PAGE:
9. The heat exchanger according to claim 6, wherein the first header tank is provided with a slit between the two independent tank portions along a longitudinal direction of the first header tank, and the two tank portions are connected to each other in at least one position.

10. An integrated-type heat exchanger in which a radiator that cools engine cooling water is integrally provided on a leeward side of the heat exchanger according to claim 6.

11. An integrated-type heat exchanger in which a radiator that cools engine cooling water is integrally provided on a leeward side of the heat exchanger according to claim 7.

Description:

TECHNICAL FIELD

The present invention relates to a heat exchanger used as a vehicular air conditioner, and, more particularly relates to a structure of a heat exchanger suitable for an integrated-type capacitor/radiator.

BACKGROUND ART

Generally, mounted on an engine room provided in a front portion of an automobile are an engine for driving the vehicle, a radiator for cooling engine cooling water, a heat exchanger such as a capacitor (gas cooler) for cooling and condensing a refrigerant of an air conditioner, a cooling fan, and the like. Among them, the capacitor and the radiator are closely placed in the engine room in front and rear portions with respect to each other so that the capacitor is located on the windward side and the radiator is located on the leeward side. An integrated-type capacitor/radiator (UCR, hereinafter) in which a capacitor and a radiator are integrated is also becoming widespread.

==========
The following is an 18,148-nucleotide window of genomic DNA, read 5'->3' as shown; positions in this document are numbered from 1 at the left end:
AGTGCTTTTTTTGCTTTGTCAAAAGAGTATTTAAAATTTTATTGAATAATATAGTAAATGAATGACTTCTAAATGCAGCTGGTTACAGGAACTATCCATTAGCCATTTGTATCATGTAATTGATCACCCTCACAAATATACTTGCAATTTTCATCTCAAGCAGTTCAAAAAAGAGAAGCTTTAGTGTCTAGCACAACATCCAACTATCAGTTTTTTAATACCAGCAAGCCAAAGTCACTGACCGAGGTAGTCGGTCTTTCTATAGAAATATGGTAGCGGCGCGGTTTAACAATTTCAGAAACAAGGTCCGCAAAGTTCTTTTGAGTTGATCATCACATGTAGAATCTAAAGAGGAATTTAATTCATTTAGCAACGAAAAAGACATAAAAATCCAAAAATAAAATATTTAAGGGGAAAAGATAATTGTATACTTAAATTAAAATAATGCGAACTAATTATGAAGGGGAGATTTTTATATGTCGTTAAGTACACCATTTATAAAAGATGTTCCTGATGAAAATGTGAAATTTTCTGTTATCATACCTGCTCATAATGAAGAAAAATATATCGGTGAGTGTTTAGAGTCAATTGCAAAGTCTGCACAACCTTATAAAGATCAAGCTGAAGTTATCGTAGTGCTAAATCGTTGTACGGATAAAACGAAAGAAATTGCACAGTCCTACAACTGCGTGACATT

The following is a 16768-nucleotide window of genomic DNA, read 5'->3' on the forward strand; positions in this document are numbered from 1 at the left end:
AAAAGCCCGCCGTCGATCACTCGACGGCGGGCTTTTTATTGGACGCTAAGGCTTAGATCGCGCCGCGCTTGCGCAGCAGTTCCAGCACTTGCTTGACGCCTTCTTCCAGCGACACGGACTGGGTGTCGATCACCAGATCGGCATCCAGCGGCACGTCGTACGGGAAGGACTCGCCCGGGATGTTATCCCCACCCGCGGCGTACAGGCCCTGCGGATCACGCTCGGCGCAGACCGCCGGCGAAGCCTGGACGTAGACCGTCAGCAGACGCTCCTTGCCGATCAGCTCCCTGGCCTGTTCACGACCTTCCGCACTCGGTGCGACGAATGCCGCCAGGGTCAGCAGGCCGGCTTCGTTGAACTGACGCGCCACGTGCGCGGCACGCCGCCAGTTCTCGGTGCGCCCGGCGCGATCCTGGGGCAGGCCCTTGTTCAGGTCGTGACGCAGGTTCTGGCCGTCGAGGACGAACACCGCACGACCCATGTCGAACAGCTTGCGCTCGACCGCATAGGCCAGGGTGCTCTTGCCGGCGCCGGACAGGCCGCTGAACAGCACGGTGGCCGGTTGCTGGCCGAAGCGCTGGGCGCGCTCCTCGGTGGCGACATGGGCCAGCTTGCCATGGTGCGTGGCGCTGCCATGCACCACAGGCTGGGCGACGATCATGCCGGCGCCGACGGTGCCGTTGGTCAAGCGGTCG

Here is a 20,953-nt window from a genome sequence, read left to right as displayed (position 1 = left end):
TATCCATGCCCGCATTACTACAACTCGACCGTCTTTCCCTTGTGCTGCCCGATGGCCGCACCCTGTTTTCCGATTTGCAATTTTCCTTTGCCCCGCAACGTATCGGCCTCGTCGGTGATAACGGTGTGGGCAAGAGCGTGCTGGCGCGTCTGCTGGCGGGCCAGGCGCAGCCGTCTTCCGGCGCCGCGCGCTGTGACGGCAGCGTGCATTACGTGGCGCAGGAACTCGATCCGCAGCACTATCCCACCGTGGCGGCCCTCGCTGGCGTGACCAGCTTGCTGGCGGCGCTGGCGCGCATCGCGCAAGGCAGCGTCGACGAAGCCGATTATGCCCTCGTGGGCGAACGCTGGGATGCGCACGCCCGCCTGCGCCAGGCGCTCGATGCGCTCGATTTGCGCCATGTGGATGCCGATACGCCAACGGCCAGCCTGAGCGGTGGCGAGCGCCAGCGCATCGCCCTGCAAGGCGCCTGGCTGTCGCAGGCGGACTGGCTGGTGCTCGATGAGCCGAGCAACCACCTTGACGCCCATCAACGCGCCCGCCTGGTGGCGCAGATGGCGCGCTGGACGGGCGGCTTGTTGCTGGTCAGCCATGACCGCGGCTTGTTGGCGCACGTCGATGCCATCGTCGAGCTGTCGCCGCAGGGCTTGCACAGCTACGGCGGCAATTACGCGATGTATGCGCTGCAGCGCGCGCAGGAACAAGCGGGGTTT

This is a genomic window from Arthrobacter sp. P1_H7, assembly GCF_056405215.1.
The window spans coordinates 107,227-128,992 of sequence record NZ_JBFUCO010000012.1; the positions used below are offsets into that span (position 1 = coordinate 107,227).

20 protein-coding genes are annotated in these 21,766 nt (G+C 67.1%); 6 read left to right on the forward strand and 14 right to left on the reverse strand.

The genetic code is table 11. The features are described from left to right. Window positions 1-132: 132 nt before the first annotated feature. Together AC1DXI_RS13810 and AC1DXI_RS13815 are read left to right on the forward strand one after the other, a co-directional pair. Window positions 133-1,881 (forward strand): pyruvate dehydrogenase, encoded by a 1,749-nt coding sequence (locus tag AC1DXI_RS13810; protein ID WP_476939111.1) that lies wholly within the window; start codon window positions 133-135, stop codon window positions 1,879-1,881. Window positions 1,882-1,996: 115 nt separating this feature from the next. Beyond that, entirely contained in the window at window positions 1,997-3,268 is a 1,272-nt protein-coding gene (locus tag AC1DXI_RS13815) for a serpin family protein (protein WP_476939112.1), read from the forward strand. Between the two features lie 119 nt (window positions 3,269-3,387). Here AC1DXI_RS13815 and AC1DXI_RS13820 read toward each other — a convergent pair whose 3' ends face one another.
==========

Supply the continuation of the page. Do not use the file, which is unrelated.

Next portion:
In the descriptions of the present specification, an integrated-type gas cooler/radiator that deals with a CO2 refrigerant is also called UCR.

In a refrigeration cycle of an air conditioner, a refrigerant and compressor lubricating oil is circulated. In the refrigeration cycle, if a liquid refrigerant or oil stays in a capacitor that condenses a refrigerant, a refrigerant pressure is increased because a refrigerant path is temporarily narrowed. If the pressure exceeds a certain level, the oil that stays in the capacitor is swept away by the refrigerant and the pressure is lowered. If the pressure rise and reduction of the refrigerant are repeated during the operation of the refrigeration cycle, hunting of the refrigeration cycle occurs, which causes a problem that a temperature of adjusted air is also varied. A vertically-flowing type capacitor in which a refrigerant flows vertically has a tendency that hunting is prone to occur due to retention of oil, and in order to make the oil easily flow, the capacitor is preferably of a laterally-flowing type.

In the UCR, oil flows laterally in the radiator like the capacitor so that a fin can be shared. However, to vent air remaining in a cooling path and to increase an air-passing area for heat exchange, the radiator is preferably of a vertically-flowing type. Further, the radiator is located between cross members in a front portion of the vehicle. Therefore, when the radiator is of the laterally-flowing type, the air-passing area in the radiator is reduced because a heat exchange part is placed in a space other than the cross members through which the cooling air does not flow. This problem is solved by increasing the thickness; however, with this design, a space in the engine room cannot be effectively utilized.

Hence, there has been proposed a heat exchanger in which a laterally-flowing type capacitor and a vertically-flowing type radiator are combined as disclosed in Japanese Patent Application Laid-open No. 2001-311597 (hereinafter, referred to as “Patent Document 1”), for example.